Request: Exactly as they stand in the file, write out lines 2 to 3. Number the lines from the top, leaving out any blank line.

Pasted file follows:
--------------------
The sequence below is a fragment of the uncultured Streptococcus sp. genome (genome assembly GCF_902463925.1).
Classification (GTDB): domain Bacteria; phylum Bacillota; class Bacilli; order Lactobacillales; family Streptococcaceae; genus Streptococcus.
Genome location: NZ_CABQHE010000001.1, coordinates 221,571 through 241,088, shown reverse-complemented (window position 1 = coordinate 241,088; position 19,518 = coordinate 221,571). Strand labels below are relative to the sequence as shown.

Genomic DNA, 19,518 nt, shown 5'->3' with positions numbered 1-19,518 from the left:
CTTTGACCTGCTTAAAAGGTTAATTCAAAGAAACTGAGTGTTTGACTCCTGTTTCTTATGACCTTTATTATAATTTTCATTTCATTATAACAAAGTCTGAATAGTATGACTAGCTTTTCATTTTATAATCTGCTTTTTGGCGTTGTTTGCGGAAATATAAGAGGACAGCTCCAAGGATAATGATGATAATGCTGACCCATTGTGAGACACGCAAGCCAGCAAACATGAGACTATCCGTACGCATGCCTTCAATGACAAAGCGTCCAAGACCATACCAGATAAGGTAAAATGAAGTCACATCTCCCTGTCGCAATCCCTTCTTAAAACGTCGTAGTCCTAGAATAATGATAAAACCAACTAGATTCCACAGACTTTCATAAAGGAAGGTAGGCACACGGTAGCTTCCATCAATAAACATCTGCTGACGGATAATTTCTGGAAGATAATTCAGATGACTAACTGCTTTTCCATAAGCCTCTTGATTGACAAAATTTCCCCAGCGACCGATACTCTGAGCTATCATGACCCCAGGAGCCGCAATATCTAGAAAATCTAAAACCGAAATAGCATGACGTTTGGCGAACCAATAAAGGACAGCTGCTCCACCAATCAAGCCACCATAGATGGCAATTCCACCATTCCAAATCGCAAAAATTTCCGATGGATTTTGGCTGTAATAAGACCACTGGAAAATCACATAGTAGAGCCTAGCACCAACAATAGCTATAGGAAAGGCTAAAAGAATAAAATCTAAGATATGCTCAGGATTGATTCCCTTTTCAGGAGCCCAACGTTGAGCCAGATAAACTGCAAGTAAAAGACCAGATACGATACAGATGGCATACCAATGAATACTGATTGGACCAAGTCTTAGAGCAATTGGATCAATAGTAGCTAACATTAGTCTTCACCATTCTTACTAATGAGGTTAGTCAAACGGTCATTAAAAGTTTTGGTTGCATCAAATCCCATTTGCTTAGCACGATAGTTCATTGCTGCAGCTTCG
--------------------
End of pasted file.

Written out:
Classification (GTDB): domain Bacteria; phylum Bacillota; class Bacilli; order Lactobacillales; family Streptococcaceae; genus Streptococcus.
Genome location: NZ_CABQHE010000001.1, coordinates 221,571 through 241,088, shown reverse-complemented (window position 1 = coordinate 241,088; position 19,518 = coordinate 221,571). Strand labels below are relative to the sequence as shown.